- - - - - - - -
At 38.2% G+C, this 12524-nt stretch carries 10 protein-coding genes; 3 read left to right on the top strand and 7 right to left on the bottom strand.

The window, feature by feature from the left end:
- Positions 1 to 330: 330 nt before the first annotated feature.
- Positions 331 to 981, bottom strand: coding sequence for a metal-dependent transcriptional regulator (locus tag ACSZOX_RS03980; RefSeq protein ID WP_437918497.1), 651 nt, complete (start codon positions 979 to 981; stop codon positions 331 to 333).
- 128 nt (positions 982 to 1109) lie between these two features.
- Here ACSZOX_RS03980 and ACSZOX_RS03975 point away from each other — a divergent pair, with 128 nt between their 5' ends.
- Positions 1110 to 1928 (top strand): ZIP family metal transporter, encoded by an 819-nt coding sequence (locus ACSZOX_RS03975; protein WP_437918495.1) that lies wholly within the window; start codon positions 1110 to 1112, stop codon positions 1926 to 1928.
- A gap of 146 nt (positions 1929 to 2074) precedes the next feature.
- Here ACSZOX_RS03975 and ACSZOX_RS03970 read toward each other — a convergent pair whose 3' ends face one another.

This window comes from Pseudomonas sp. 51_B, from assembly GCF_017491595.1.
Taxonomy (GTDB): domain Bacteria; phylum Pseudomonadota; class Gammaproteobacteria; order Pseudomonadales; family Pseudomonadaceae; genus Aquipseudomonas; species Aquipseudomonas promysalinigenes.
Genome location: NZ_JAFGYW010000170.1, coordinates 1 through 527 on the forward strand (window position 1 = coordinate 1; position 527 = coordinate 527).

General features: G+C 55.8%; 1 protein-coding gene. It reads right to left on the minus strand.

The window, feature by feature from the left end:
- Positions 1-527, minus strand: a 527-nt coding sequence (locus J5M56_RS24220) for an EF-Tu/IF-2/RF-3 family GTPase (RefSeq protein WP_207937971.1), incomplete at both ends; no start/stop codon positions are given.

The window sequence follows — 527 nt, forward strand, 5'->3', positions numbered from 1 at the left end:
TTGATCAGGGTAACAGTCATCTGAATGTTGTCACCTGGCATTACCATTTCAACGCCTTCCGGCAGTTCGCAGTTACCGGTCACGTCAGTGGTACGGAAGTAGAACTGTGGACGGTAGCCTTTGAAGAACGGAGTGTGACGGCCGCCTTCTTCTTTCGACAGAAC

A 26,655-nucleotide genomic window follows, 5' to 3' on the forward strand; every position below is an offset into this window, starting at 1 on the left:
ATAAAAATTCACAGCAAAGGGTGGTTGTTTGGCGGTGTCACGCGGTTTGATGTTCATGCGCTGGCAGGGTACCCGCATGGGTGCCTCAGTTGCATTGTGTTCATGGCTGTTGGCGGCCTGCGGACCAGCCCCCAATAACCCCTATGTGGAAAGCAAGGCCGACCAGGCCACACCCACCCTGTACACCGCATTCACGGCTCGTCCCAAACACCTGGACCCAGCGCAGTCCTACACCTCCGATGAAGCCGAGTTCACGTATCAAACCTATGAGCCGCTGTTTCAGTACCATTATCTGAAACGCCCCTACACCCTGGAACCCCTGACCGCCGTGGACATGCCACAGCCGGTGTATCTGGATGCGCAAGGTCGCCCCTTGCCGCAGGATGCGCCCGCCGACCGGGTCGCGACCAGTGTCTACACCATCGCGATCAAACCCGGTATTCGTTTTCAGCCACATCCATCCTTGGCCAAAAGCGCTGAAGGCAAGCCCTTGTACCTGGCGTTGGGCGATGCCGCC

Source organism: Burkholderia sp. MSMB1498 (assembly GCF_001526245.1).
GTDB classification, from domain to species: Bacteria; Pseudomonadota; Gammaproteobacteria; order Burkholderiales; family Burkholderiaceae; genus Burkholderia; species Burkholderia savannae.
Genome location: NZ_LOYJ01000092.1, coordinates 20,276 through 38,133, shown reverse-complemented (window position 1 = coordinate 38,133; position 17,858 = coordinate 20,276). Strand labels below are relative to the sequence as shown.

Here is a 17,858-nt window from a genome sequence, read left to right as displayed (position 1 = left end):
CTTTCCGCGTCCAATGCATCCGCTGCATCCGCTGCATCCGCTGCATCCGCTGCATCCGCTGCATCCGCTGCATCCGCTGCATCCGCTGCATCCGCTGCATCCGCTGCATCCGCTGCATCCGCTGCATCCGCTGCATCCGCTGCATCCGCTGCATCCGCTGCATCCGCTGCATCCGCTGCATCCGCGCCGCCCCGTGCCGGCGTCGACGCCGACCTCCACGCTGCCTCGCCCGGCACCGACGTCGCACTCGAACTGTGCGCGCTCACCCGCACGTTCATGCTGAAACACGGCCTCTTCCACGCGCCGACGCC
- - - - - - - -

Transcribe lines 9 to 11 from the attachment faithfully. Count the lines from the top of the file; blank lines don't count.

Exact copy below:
- Here ACSZOX_RS03975 and ACSZOX_RS03970 read toward each other — a convergent pair whose 3' ends face one another.

This window comes from Pseudomonas sp. 51_B, from assembly GCF_017491595.1.
Taxonomy (GTDB): domain Bacteria; phylum Pseudomonadota; class Gammaproteobacteria; order Pseudomonadales; family Pseudomonadaceae; genus Aquipseudomonas; species Aquipseudomonas promysalinigenes.